Novartis announced that it is teaming up with scientists from the Wyss Institute for Biologically Inspired Engineering at Harvard University and the Dana-Farber Cancer Institute to develop biomaterial systems for its portfolio of immuno-oncology therapies.
The licensed biomaterial systems aim to overcome barriers that have hampered traditional cancer vaccines, including their limited duration of action and lack of targeting to specific cancer cells. Through many years’ work, researchers at the Harvard John A. Paulson School of Engineering and Applied Sciences (SEAS), the Wyss Institute, and Dana-Farber have engineered the biomaterial systems with an aim to provide sustained delivery of immunotherapies and target specific types of cancer.
Novartis will further collaborate with the team at the Wyss Institute to advance the development of the biomaterial systems, investigating their use to deliver agents from its broad and deep portfolio of second-generation immunotherapies.
“Our collaborators have combined the fields of immuno-oncology and material science to develop novel platforms for delivering immunotherapies to combat cancer,” said Jay Bradner, President of the Novartis Institutes for BioMedical Research (NIBR).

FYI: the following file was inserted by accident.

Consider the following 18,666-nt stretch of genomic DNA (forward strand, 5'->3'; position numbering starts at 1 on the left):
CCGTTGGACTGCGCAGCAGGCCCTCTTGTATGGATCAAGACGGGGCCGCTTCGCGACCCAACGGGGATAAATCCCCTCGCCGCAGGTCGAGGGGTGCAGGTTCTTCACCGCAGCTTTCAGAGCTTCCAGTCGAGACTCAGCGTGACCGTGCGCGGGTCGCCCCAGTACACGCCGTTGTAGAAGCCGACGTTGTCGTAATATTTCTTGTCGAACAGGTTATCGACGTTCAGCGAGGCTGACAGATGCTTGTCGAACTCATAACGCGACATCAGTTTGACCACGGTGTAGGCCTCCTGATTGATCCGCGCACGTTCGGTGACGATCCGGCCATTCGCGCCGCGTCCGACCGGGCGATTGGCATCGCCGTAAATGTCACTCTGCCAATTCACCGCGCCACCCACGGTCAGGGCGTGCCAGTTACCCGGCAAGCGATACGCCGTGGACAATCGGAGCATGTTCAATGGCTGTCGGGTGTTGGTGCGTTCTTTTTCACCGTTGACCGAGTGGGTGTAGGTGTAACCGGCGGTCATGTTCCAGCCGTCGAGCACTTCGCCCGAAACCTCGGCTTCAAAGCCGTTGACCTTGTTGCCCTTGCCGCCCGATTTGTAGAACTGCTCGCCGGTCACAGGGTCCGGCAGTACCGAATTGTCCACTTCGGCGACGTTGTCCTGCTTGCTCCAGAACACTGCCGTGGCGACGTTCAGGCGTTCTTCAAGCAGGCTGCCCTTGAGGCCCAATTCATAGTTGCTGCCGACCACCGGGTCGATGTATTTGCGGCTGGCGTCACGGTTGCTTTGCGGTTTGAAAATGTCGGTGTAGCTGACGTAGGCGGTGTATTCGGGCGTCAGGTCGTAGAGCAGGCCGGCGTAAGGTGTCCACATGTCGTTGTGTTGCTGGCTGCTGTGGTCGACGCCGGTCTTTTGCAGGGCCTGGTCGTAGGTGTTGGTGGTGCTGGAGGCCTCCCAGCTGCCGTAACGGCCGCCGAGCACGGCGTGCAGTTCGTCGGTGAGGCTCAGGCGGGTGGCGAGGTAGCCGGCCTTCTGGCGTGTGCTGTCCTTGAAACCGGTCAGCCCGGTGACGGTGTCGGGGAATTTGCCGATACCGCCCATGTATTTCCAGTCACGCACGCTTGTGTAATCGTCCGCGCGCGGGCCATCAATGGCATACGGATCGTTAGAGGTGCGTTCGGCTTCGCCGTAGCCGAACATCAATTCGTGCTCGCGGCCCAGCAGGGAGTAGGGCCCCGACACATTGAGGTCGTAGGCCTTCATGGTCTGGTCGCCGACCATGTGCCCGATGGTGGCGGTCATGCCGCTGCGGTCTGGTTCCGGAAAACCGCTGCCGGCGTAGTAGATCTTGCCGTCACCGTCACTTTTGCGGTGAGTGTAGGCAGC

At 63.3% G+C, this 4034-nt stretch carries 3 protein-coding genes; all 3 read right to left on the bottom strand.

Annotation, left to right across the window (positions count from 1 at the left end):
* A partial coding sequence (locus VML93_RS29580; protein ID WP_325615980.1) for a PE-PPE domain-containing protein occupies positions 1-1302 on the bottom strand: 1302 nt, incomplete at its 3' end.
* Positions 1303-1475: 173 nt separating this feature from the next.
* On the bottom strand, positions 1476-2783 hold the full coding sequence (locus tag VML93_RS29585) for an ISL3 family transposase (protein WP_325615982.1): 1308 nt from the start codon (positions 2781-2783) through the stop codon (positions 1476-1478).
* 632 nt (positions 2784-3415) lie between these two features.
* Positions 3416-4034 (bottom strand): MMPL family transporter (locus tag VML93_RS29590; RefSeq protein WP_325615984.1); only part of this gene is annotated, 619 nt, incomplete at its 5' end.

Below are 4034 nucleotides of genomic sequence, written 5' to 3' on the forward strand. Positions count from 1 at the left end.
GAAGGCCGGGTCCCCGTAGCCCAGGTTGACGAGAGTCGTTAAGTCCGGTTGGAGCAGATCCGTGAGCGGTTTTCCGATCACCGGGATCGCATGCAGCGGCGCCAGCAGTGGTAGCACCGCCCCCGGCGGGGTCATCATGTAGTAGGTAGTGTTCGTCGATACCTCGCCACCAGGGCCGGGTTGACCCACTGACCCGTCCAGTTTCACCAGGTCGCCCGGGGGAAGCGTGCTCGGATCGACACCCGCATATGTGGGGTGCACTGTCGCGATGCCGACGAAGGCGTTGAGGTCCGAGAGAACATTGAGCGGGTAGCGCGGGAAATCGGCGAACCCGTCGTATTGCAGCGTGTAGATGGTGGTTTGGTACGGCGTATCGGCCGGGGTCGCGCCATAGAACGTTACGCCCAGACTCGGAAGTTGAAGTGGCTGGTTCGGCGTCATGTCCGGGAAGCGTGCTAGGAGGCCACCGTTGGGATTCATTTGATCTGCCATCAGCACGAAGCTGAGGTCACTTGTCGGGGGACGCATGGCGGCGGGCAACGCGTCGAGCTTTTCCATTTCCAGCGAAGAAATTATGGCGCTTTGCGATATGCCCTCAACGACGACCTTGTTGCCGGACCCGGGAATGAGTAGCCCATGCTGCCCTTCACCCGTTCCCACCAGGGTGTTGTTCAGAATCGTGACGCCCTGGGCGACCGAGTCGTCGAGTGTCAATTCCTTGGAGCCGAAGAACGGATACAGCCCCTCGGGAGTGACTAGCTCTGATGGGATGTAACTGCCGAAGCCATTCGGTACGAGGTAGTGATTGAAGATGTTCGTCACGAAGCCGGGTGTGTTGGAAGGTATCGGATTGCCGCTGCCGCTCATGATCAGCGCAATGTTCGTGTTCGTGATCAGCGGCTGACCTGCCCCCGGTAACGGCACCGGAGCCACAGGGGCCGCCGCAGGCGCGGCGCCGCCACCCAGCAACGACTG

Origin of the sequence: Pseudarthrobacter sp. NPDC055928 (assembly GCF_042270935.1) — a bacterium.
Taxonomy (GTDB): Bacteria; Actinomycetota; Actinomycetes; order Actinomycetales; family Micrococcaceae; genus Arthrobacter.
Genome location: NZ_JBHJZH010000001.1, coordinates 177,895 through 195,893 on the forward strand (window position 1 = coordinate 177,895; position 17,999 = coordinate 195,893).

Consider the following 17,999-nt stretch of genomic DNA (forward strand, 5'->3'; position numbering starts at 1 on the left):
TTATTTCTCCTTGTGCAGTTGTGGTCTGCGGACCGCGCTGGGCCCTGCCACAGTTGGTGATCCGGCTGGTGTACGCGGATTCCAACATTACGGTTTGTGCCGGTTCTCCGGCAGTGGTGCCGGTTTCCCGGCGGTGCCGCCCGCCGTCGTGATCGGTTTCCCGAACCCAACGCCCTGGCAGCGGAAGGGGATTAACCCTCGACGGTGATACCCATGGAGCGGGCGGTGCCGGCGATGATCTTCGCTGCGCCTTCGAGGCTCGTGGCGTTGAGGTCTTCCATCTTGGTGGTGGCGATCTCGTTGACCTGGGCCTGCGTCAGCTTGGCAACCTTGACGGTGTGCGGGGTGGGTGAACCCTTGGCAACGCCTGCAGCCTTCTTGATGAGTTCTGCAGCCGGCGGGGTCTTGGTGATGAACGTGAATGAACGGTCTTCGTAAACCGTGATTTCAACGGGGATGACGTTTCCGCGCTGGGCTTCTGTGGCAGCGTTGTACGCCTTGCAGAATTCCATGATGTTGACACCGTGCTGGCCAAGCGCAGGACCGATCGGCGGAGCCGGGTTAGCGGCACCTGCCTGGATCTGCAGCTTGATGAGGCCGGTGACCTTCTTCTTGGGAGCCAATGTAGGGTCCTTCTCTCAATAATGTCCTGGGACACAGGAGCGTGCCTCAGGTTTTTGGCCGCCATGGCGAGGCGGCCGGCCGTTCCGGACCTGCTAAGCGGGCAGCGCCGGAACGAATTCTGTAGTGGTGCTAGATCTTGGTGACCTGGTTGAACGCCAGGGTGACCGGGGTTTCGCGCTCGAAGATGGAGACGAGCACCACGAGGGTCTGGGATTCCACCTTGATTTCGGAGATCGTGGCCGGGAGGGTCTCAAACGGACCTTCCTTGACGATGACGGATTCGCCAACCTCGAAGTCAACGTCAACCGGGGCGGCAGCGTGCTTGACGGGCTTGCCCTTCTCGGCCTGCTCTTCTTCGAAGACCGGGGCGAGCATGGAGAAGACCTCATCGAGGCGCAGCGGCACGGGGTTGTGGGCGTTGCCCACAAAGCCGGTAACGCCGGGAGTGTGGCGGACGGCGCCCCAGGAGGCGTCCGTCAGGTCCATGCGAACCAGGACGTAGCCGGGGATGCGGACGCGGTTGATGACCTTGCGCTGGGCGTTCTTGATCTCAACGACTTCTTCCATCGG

“We look forward to collaborating with the Wyss Institute to further develop this technology in conjunction with our growing immunotherapy portfolio.”
The licensing agreement with Harvard’s Office of Technology Development and the collaboration with the Wyss Institute support Novartis’ efforts to develop combination immunotherapy regimens. New immunotherapies have benefited subsets of cancer patients, presenting opportunities to develop new immuno-oncology treatment strategies to help more patients. Novartis is developing combination immunotherapies in clinical trials.
The implantable and injectable systems are made of biodegradable materials that assemble into porous, three-dimensional structures. In lab experiments, the systems release cell-recruiting factors to attract host dendritic cells and present tumor antigens to those specialized immune cells, intending to bolster immune responses to cancer.
While these systems have yet not been proven in human clinical trials, they hold great promise because of their potential to serve as engineered microenvironments to educate the immune system about cancer and initiate immune responses against tumors over a sustained period of time.
The technologies licensed under this agreement for target-specific applications are owned or co-owned by Harvard University, Dana-Farber, and the University of Michigan.